When it comes to art forgers, few have been as prolific or have duped as many museums as Mark Landis. He wasn't in it for money — in fact, he never received any. He wanted friends and respect. Now his work is the subject of a new documentary called "Art and Craft."
When ISIS accounts were kicked off of Facebook and Twitter, the terrorist group turned to Russian social network VKontakte to keep up its propaganda and fundraising. A new report from a Russian news site exposed the extent of the militants' use of Russian sites and that seems to have started a crackdown by authorities.
US planes have started bombing ISIS militia positions near Baghdad in the first phase of the expanded campaign announced by President Obama last week. The strikes are to support Iraqi troops fighting the Islamist group and they seem to be working.
Before the rise of ISIS in Iraq and Syria, al-Qaeda was the most-feared jihadi group in the world. But like a nimble start-up, ISIS broke away from al-Qaeda and let the parent fight the big powers, while it used new tactics and social media to gain money, power and a big reputation.
Leaders from all over the world have gathered in New York to attend the UN Climate Summit. The first thing they heard was an impassioned poem from a mother and activist from the Marshall Islands, a tiny nation in the Pacific that may no longer exists if climate change isn't halted.
Afghanistan's new president, Ashraf Ghani, says he's free of the corruption and violence that taint many Afghan politicians. And after quickly signing a long-delayed security pact with the US, he's looking for other ways to break with the country's recent past.
With a tentative ceasefire in effect in Ukraine, NATO leaders are taking action to deter further Russian aggression. Their steps includes setting up a multinational, rapid reaction force that could be sent to places like Ukraine within hours — though some wonder if it will be strong enough to hold back Russia.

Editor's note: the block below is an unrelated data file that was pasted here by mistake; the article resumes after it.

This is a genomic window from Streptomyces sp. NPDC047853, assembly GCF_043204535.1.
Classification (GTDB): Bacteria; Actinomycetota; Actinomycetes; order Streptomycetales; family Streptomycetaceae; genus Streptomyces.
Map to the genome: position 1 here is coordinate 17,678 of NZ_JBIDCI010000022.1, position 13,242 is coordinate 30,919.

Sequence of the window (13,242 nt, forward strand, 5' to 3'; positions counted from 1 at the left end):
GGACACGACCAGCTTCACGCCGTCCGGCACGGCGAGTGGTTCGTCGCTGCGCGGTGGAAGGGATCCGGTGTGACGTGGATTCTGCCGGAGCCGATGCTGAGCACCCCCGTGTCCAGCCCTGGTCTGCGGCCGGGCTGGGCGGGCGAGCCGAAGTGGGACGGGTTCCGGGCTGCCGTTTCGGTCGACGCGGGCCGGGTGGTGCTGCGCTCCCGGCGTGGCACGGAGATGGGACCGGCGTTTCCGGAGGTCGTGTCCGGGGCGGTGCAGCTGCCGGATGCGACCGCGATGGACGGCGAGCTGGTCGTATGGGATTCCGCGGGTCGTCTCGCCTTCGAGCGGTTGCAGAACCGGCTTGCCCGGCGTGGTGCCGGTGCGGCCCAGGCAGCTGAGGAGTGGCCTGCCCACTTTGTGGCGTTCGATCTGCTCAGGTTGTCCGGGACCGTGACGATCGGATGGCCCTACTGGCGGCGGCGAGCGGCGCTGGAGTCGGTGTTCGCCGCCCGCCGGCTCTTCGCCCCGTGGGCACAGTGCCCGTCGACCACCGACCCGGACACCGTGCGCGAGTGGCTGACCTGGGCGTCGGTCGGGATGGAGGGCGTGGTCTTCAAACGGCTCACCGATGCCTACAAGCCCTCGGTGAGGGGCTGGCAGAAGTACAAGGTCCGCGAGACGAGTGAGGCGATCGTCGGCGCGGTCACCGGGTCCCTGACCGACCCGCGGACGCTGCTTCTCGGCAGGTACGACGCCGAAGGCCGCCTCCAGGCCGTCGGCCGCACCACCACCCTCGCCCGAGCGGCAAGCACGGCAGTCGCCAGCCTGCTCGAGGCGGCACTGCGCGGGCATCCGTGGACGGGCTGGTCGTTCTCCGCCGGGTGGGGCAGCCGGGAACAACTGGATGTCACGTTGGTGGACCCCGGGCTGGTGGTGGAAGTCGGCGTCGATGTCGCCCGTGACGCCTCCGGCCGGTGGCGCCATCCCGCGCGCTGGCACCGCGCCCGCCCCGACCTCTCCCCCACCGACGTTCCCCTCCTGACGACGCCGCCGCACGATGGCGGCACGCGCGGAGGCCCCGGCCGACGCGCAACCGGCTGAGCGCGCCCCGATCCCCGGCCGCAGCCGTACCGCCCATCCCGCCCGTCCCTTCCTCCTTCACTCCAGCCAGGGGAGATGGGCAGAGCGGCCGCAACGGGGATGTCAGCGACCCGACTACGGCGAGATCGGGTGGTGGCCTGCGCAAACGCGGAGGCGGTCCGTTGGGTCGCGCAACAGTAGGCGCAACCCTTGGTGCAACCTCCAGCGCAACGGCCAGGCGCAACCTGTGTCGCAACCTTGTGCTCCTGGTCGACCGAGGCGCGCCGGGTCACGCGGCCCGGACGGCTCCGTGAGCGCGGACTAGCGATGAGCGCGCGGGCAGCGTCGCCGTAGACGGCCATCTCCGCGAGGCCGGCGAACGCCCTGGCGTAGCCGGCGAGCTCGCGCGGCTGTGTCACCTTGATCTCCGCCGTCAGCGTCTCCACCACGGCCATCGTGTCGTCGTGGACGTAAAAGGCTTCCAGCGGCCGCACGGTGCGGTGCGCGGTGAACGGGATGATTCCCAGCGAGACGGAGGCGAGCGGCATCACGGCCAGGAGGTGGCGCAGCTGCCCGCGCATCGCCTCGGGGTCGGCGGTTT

When news outlets decide to publish graphic photos of war and violence, they often face censorship, opposition or anger for doing so. In the wake of the release of ISIS beheading videos, one journalist argues that there is value in bearing witness to war, even its ugliest parts.
The "Tower of David" in downtown Caracas is called "the world's tallest squat" because thousands of people have been living in the unfinished skyscraper. Now, the government is moving people to new housing outside the city — and many squatters have mixed feelings.
Over the weekend, the militant group ISIS posted a video showing another beheading. This time, it was of a Scottish aid worker. Muslim leaders in Scotland have banded together to reject the group's claim to Islam. Terrorism, they say, twists their religion's teachings.
University students in Hong Kong don't have a reputation for being zealous when it comes to politics. But on Monday, an estimated 13,000 young people turned out for a pro-democracy rally to send a message to the central government in Beijing and pave the way for a broader movement.
With hundreds of years of experience behind them, the Netherlands are still pioneering ways to protect its communities from flooding. And as climate change makes flooding more of a global concern, other countries are paying attention to Dutch innovations.
First, electron microscopes let scientists see into the atomic world like never before. Now, some of those scientists are able to create their own microscopic landscapes using new chemical technologies. And they're hoping NanoArt is on the verge of going mainstream.
Nayomi Munaweera was born in Sri Lanka, raised in Nigeria — and then fled that country for the US after a coup. Now, she's published her first novel and recounts the difficulties of learning the ins and outs of teen life in Los Angeles, including her first encounters with hairspray.
As a boy growing up in Cameroon, Christian Happi's heroes were American biologist James Watson and English physicist Francis Crick. His dream was to work in genetics. Now he's doing the work he finds most meaningful. Happi's lab was among the first to identify the presence of the deadly Ebola virus in Nigeria.